II. That Jonathan, who was heir to the crown, entered into covenant with him, God so ordering it, that David’s way might be the clearer when his rival was his friend. 1. Jonathan conceived an extraordinary kindness and affection for him (v. 1): When he had made an end of speaking to Saul he fell perfectly in love with him. Whether it refers to his conference with Saul before the battle (ch. 17:34, 37), or to that after (v. 51), in which it is probable much more was said than is there set down, is uncertain. But, in both, David expressed himself with so much prudence, modesty, and piety, such a felicity of expression, with so much boldness and yet so much sweetness, and all this so natural and unaffected, and the more surprising because of the disadvantages of his education and appearance, that the soul of Jonathan was immediately knit unto the soul of David. Jonathan had formerly set upon a Philistine army with the same faith and bravery with which David had now attacked a Philistine giant; so that there was between them a very near resemblance of affections, dispositions, and counsels, which made their spirits unite to easily, so quickly, so closely, that they seemed but as one soul in two bodies. None had so much reason to dislike David as Jonathan had, because he was to put him by the crown, yet none regards him more. Those that are governed in their love by principles of wisdom and grace will not suffer their affections to be alienated by any secular regards or considerations: the greater thoughts will swallow up and overrule the less. 2. He testified his love to David by a generous present he made him, v. 4. He was uneasy at seeing so great a soul, though lodged in so fair a body, yet disguised in the mean and despicable dress of a poor shepherd, and therefore takes care to put him speedily into the habit of a courtier (for he gave him a robe) and of a soldier, for he gave him, instead of his staff and sling, a sword and bow, and, instead of his shepherd’s scrip, a girdle, either a belt or a sash; and, which made the present much more obliging, they were the same that he himself had worn, and (as a presage of what would follow) he stripped himself of them to dress David in them. Saul’s would not fit him, but Jonathan’s did. Their bodies were of a size, a circumstance which well agreed with the suitableness of their minds. When Saul put these marks of honour on David he put them off again, because he would first earn them and then wear them; but, now that he had given proofs of the spirit of a prince and a soldier, he was not ashamed to wear the habits of a prince and a soldier. David is seen in Jonathan’s clothes, that all may take notice he is a Jonathan’s second self. Our Lord Jesus has thus shown his love to us, that he stripped himself to clothe us, emptied himself to enrich us; nay, he did more than Jonathan, he clothed himself with our rags, whereas Jonathan did not put on David’s. 3. He endeavored to perpetuate this friendship. So entirely satisfied were they in each other, even at the first interview, that they made a covenant with each other, v. 3. Their mutual affection was sincere; and he that bears an honest mind startles not at assurances. True love desires to be constant. Those who love Christ as their own souls will be willing to join themselves to him in an everlasting covenant.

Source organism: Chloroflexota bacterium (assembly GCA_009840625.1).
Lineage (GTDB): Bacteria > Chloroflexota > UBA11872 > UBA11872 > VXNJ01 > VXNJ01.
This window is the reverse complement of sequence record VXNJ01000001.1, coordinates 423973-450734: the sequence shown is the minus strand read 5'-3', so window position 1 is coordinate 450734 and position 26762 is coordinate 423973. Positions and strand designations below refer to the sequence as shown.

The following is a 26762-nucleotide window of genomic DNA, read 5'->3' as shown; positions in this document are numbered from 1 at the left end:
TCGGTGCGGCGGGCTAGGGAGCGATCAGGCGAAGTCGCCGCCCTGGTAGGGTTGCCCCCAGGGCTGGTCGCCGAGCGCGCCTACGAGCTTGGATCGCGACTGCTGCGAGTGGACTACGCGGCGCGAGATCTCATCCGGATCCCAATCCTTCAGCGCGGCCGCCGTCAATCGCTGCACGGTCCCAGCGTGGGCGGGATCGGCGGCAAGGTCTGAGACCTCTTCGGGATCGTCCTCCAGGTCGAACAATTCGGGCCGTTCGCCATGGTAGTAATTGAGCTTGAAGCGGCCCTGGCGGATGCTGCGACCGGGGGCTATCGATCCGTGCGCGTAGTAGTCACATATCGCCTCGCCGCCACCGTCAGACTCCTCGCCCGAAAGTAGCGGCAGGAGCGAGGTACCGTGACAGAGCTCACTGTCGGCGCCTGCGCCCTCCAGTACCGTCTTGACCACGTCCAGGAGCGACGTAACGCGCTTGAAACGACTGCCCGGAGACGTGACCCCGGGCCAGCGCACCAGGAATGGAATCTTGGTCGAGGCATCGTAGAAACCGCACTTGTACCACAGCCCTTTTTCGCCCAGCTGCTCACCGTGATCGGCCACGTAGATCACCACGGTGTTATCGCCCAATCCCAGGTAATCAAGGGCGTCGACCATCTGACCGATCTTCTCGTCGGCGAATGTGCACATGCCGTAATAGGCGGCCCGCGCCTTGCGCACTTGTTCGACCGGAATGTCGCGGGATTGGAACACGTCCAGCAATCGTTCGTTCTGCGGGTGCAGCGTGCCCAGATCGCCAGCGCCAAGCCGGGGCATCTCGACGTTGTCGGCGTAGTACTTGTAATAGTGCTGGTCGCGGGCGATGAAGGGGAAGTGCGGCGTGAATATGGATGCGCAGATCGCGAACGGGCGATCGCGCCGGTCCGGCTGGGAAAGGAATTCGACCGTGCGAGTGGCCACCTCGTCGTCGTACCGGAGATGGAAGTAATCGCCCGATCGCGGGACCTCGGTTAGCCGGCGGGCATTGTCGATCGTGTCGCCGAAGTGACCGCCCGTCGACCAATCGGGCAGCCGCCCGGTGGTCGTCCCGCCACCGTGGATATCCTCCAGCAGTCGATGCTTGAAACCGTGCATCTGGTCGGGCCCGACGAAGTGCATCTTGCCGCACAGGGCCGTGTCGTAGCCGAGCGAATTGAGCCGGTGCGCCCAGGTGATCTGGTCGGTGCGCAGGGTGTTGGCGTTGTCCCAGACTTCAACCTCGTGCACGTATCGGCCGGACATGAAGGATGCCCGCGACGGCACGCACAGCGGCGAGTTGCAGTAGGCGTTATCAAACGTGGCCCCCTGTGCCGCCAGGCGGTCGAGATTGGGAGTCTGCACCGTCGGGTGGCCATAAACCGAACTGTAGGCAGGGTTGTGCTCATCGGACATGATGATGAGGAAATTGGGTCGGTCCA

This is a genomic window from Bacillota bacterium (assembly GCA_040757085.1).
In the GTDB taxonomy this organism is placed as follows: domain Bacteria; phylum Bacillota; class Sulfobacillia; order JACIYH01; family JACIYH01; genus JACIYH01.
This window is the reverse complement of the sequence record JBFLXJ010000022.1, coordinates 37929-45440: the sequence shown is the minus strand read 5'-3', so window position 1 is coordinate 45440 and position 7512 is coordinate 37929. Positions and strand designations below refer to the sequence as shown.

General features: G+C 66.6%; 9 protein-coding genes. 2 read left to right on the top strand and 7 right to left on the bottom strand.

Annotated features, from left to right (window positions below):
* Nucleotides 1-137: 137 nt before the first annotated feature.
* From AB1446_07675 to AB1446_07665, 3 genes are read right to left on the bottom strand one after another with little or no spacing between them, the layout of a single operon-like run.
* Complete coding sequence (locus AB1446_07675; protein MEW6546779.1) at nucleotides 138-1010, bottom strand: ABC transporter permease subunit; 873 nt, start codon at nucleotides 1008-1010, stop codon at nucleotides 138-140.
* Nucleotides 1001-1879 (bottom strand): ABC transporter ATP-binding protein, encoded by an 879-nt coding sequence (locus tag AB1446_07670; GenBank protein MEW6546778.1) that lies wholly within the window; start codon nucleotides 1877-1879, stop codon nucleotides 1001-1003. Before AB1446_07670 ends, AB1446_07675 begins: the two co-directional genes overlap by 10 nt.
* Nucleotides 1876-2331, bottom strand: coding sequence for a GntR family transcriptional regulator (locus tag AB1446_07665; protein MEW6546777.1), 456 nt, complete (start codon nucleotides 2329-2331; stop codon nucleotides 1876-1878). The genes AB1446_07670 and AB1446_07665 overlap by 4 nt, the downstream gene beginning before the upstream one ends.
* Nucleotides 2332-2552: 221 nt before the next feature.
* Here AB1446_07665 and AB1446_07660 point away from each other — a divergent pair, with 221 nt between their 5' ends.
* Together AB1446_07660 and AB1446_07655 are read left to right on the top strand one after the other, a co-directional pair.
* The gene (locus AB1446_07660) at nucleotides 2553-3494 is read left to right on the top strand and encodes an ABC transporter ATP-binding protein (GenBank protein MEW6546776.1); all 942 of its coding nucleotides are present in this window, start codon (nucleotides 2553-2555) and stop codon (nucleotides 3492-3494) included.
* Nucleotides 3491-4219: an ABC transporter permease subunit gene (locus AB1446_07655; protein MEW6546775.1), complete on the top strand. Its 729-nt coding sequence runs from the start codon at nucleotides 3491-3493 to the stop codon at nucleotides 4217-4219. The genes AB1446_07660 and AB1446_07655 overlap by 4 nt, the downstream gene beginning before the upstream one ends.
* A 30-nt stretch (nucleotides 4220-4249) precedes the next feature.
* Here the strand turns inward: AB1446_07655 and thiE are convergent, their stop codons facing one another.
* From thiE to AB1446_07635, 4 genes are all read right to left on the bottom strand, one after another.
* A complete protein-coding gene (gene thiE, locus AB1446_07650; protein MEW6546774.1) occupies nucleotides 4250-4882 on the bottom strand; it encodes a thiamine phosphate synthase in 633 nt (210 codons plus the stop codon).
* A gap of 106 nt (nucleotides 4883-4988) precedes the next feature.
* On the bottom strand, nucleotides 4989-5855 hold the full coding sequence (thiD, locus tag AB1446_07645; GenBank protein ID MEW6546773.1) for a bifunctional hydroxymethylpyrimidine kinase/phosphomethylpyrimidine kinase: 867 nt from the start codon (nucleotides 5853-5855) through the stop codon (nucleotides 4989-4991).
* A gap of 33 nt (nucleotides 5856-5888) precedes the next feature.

III. That both court and country agree to bless him. It is but seldom that they agree in their favourites; yet David was accepted in the sight of all the people, and also (which was strange) in the sight of Saul’s servants, v. 5. The former cordially loved him, the latter could not for shame but caress and compliment him. And it was certainly a great instance of the power of God’s grace in David that he was able to bear all this respect and honour flowing in upon him on a sudden without being lifted up above measure. Those that climb so fast have need of good heads and good hearts. It is more difficult to know how to abound than how to be abased.